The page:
I’ll admit I was fairly unprepared to breastfeed when I had my first child.
And believe me, this was not from lack of trying to prepare. In fact, I’d read all the books and I’d taken all the classes, but it became abundantly clear, rather quickly, that all the reading material in the world wasn’t going to ready me for the actual thing. But after having three children and various degrees of success feeding them all, there’s one thing I can tell you with absolute certainty: virtually nothing will go as planned.
I can also tell you that there are certain things you’ll wish you’d known prior to undertaking the task that is feeding your baby with your own boobs. You also need to know that there will come a day when you’ll look back and laugh about the cracked nipples, the embarrassing milk leakage and the mastitis. Okay, maybe you won’t laugh about mastitis so much …
So here are 11 things you should know about your breasts and breastfeeding before you have a baby:
1. On about the third day postpartum, your boobs will start to look as though you’ve had an amazing boob job. Unfortunately, this isn’t as hot as it sounds and if your partner so much as even looks at them sideways, it will cause you pain.
2. At some point in time, you will find yourself expressing milk into a takeaway cup. Without a doubt, you will get caught short at some point in public, and just to get some freaking relief you’ll be asking the barista for a plastic cup and directions to their bathroom facilities.
3. There will come a time when you send your partner to a 24-hour chemist for some nipple shields. And although you believe this will be the answer to your prayers, they will be pretty much useless. Sorry.
4. You will have many in-depth discussions and seek advice on what are the best creams to sooth your bleeding, cracked nipples. Yes, that is correct. There will be cracks in your nipples. Your nipples will bleed. Maybe a little, maybe a lot. And that will be your nipple situation for a little while yet to come. Again, sorry.
5. The first time you attempt to feed, it will hurt. So will the second time. And the time after that. In fact, if you can persevere, around the two week mark is when you can start to tolerate and not flinch when the baby attaches.
6. There will come a day when you will shoot your partner in the face from a distance with your breast milk. Simply because you can.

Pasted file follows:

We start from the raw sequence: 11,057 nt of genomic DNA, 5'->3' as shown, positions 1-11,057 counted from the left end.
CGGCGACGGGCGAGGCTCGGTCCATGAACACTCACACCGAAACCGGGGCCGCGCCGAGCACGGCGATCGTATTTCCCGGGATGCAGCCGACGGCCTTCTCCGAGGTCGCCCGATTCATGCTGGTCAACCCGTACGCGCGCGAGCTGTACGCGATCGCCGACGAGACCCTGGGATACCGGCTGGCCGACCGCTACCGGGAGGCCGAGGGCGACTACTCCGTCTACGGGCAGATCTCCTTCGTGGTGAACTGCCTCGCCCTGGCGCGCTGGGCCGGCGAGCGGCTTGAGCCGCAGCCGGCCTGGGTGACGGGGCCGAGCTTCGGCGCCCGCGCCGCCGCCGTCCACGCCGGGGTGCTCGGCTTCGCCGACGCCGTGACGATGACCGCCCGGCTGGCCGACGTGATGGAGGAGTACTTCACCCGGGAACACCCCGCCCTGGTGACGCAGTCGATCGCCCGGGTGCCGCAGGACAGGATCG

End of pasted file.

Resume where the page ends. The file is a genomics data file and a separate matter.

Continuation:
7. You may have to stock up on cabbage leaves at some point. Mastitis is one of the most awful and debilitating illnesses that can happen when breastfeeding. It helps if you can recognise the symptoms early though. For starters, you will feel like you have the most god awful flu you’ve ever encountered. The other dead giveaway is that your boob (or boobs) will feel like they are on fire. For some reason, one I never bothered to investigate when I had mastitis FOUR times in a row, cabbage leaves placed upon your breasts soothe the condition. But you also really need to get yourself to the doctor as antibiotics may be necessary. And I cannot stress this enough – you need to do this doctor visit immediately.
8. Your baby will bite you. There will come a point in the breastfeeding relationship – obviously once your baby has cut their teeth – when they will bite your nipple. Just because they feel like it and they’re testing out their new chompers. It will feel violating and shocking and this is sometimes a clear indicator that it’s time to stop. For others, though, it’s just a blip, and you can continue on as normal.
9. Your boobs will never quite be the same. And hey, this isn’t such a bad thing. For those of us naturally small-breasted women it can mean an increase! Although to be fair, often it just means we are left with boobs the consistency of gym socks that can be rolled up and placed inside our A cup bras.
10. It will get easier. The thing is, it’s easy to give up early on if you think it will painful and difficult forever. But like riding a bike, to use a really shit analogy, it actually gets easier if you can hang in there.
11. You will most probably beat yourself up if it doesn’t turn out as anticipated. But please don’t. My advice? Go in open-minded with no expectations, and if it doesn’t work out, you (and your baby) will be just fine.
I guess the last one is the most important, as mothers, especially new ones, put so much pressure upon themselves to be perfect. Know this though: your baby will be just fine whether they are breastfed or not. I mean, tell me you can look at a fully grown human right now and determine if they were breast or bottle-fed as an infant. You can’t, right?
Most important is your health and your baby’s. Always.